2

I want to get a big \subset, but when I use \bigsubset, (just like \bigcup), it shows wrong. So what is the correct command?

9

The macro \bigsubset defined in the following solution uses (a) the \scalebox macro of the graphicx package to up-size the \subset symbol and (b) the TeX-primitive \vcenter directive to keep the enlarged \subset symbols centered on the math axis. It also employs a \mathrel directive to inform LaTeX that the enlarged symbol should be treated as a "relational" symbol.

The default scaling factor is 1.2; the default is easily overridden.

enter image description here

\documentclass{article}
\usepackage{graphicx} % for \scalebox macro
\newcommand\bigsubset[1][1.19]{%
   \mathrel{\vcenter{\hbox{\scalebox{#1}{$\subset$}}}}}
\begin{document}
$A\subset B$, $A\bigsubset B$, $A\bigsubset[1.44]B$, $A\bigsubset[1.7]B$, $A\bigsubset[2]B$
\end{document}
  • When I had to make "large operators" from regular size (10pt) CM symbols, I found that the 14pt size (actually 14.4pt) was closest to the existing large CM operators. So scaling 1.5 is a tiny bit large. – barbara beeton Jul 29 at 2:56
  • @barbarabeeton - Thanks! I've updated my answer; it now shows the result of scaling by 1.44. – Mico Jul 29 at 4:11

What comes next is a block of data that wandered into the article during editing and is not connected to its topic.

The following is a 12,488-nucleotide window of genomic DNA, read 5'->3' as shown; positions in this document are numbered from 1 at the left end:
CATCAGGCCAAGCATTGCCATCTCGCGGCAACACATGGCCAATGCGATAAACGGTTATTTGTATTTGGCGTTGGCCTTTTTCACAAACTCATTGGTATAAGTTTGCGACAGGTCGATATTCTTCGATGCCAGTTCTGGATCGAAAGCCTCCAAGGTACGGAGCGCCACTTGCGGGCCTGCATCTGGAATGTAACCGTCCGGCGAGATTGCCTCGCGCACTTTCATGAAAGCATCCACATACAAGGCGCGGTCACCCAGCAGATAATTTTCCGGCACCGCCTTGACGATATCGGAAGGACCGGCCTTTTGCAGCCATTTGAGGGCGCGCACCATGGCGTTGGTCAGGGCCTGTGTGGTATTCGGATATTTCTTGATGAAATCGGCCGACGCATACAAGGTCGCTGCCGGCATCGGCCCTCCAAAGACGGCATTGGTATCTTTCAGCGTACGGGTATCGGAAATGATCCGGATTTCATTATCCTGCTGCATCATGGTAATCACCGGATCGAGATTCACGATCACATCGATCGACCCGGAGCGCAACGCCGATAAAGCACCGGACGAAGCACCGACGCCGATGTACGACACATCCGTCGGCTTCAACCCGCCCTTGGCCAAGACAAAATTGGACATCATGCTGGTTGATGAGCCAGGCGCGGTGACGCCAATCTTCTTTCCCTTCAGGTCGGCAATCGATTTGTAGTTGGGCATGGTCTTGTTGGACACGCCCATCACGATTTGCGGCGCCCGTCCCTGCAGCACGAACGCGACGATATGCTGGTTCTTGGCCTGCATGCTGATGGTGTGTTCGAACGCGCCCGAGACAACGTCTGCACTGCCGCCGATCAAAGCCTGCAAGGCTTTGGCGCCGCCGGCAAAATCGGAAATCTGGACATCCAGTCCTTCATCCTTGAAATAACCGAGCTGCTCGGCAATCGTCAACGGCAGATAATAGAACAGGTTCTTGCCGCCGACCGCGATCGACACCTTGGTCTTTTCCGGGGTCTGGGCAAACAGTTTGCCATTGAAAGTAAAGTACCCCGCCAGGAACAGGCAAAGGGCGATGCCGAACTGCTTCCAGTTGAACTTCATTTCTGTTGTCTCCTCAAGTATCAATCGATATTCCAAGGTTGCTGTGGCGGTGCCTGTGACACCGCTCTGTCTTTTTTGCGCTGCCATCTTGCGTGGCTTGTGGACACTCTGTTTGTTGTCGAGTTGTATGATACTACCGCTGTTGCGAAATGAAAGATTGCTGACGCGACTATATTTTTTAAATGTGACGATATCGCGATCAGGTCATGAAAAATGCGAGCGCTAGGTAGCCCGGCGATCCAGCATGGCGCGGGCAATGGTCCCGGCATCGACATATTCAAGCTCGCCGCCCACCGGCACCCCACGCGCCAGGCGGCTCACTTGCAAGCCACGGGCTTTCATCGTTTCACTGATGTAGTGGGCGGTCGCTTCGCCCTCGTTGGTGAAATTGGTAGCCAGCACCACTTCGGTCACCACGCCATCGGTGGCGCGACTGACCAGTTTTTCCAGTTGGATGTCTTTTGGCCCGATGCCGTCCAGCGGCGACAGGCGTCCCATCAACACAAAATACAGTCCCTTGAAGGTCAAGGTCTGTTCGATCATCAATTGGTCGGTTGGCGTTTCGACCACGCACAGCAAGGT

4

Using the basic commands to increase a text, \large, \Large, \LARGE, \huge, \HUGE, you can obtain different sizes of the command \subset.

enter image description here

\documentclass[12pt]{article}
\usepackage{amssymb}
\begin{document}
$A\mbox{\large$\subset$}B$

$A\mbox{\Large$\subset$}B$

$A\mbox{\LARGE$\subset$}B$

$A\mbox{\huge$\subset$}B$

\end{document}
  • 1
    A subset of any size should be aligned vertically on the math axis. The enlarged forms here all have their bottom at the same (original) position. – barbara beeton Jul 28 at 14:06
  • @barbarabeeton Hi, you mean on the x-axis, for example? I try to put them on the same axis. – Sebastiano Jul 28 at 14:08
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    No, not the x-axis. The math axis is vertical, the vertical midpoint of a (for example) parenthesis. – barbara beeton Jul 28 at 14:11
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    @Sebastiano - Please see the code in my answer. It uses \vcenter to vertically center the symbol on the math axis. Aside: The math axis is where the horizontal bars of "plus" and "minus" symbols are placed. = symbols are centered vertically on the math axis as well. – Mico Jul 28 at 14:52
  • 1
    @Sebastiano - No rush! Incidentally, this answer illustrates the position of the math axis graphically. – Mico Jul 28 at 16:40

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